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SDL Wiki

SDL_AddTimer

Call a callback function at a future time.

Syntax

SDL_TimerID SDL_AddTimer(Uint32 interval,
                         SDL_TimerCallback callback,
                         void *param);

Function Parameters

interval

the timer delay, in milliseconds, passed to callback

callback

the SDL_TimerCallback function to call when the specified interval elapses

param

a pointer that is passed to callback

Return Value

Returns a timer ID or 0 if an error occurs; call SDL_GetError() for more information.

Remarks

If you use this function, you must pass SDL_INIT_TIMER to SDL_Init().

The callback function is passed the current timer interval and the user supplied parameter from the SDL_AddTimer() call and should return the next timer interval. If the value returned from the callback is 0, the timer is canceled.

The callback is run on a separate thread.

Timers take into account the amount of time it took to execute the callback. For example, if the callback took 250 ms to execute and returned 1000 (ms), the timer would only wait another 750 ms before its next iteration.

Timing may be inexact due to OS scheduling. Be sure to note the current time with SDL_GetTicks() or SDL_GetPerformanceCounter() in case your callback needs to adjust for variances.

Code Examples

/* Start the timer; the callback below will be executed after the delay */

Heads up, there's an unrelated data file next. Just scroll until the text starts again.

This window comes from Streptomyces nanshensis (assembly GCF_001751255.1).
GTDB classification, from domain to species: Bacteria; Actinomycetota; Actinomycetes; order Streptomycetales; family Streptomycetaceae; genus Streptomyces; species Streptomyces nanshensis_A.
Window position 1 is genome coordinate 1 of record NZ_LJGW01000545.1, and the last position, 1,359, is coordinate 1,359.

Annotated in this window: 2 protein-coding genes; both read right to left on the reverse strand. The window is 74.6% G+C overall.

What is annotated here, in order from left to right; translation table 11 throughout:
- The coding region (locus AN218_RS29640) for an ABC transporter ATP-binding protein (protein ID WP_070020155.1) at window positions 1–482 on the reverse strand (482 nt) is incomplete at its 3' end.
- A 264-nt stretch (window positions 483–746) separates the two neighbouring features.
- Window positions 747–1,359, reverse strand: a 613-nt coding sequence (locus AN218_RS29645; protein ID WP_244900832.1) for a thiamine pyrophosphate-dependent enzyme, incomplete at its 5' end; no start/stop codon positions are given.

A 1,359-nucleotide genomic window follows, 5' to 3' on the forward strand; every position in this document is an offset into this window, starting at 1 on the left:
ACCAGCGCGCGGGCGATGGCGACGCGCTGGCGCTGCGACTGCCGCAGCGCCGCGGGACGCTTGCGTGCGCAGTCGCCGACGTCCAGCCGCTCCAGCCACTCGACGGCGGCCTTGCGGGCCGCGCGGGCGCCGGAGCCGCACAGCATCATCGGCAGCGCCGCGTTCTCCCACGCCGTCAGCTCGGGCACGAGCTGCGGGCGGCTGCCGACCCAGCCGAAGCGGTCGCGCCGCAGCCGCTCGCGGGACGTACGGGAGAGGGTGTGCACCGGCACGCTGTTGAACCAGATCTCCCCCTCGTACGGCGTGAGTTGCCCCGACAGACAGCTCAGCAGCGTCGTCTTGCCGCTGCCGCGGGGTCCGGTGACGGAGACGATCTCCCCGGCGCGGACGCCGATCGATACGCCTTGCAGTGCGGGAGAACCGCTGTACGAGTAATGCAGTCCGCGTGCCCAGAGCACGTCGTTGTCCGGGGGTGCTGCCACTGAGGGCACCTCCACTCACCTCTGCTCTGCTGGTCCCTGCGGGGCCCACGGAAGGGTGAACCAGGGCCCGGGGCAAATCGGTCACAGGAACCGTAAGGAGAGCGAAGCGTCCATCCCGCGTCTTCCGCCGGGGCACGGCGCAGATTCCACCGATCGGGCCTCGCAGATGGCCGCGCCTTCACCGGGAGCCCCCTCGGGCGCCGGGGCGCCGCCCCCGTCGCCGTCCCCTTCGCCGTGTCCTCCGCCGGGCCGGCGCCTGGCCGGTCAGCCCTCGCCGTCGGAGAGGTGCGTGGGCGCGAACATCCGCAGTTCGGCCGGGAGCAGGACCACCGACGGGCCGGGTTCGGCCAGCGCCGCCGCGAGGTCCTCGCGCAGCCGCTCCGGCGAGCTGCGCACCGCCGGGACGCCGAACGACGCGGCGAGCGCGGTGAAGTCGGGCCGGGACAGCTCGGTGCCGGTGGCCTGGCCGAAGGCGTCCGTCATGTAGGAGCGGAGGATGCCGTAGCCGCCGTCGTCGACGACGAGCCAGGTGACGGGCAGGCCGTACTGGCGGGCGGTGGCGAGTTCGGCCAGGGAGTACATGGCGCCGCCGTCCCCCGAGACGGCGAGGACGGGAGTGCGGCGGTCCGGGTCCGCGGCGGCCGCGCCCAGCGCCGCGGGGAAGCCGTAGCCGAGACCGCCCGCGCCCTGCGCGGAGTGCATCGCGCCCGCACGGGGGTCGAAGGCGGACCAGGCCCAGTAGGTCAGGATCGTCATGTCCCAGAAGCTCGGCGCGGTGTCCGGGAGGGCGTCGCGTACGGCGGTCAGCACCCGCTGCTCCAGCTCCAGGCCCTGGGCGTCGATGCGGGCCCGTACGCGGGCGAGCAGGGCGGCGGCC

Uint32 delay = (33 / 10) * 10;  /* To round it down to the nearest 10 ms */
SDL_TimerID my_timer_id = SDL_AddTimer(delay, my_callbackfunc, my_callback_param);

...

Uint32 my_callbackfunc(Uint32 interval, void *param)
{
    SDL_Event event;
    SDL_UserEvent userevent;

    /* In this example, our callback pushes an SDL_USEREVENT event
    into the queue, and causes our callback to be called again at the
    same interval: */

    userevent.type = SDL_USEREVENT;
    userevent.code = 0;
    userevent.data1 = NULL;
    userevent.data2 = NULL;

    event.type = SDL_USEREVENT;
    event.user = userevent;

    SDL_PushEvent(&event);
    return(interval);
}

Note that it is possible to avoid the multithreading problems with SDL timers by giving to userevent.data1 the address of a function you want to be executed and to userevent.data2 its params, and then deal with it in the event loop.

/* with the same code as before: */
Uint32 my_callbackfunc(Uint32 interval, void *param)
{
    SDL_Event event;
    SDL_UserEvent userevent;

    /* In this example, our callback pushes a function
    into the queue, and causes our callback to be called again at the
    same interval: */

    userevent.type = SDL_USEREVENT;
    userevent.code = 0;
    userevent.data1 = &my_function;
    userevent.data2 = param;

    event.type = SDL_USEREVENT;
    event.user = userevent;

    SDL_PushEvent(&event);
    return(interval);
}

/* Now the event loop */
SDL_Event event;
while (SDL_PollEvent (&event))
{
    switch(event.type)
    {
        case SDL_USEREVENT: {
            /* and now we can call the function we wanted to call in the timer but couldn't because of the multithreading problems */
            void (*p) (void*) = event.user.data1;
            p(event.user.data2);
            break;
        }
        /* ... */
    }
}
SDL_RemoveTimer

CategoryAPI, CategoryTimer


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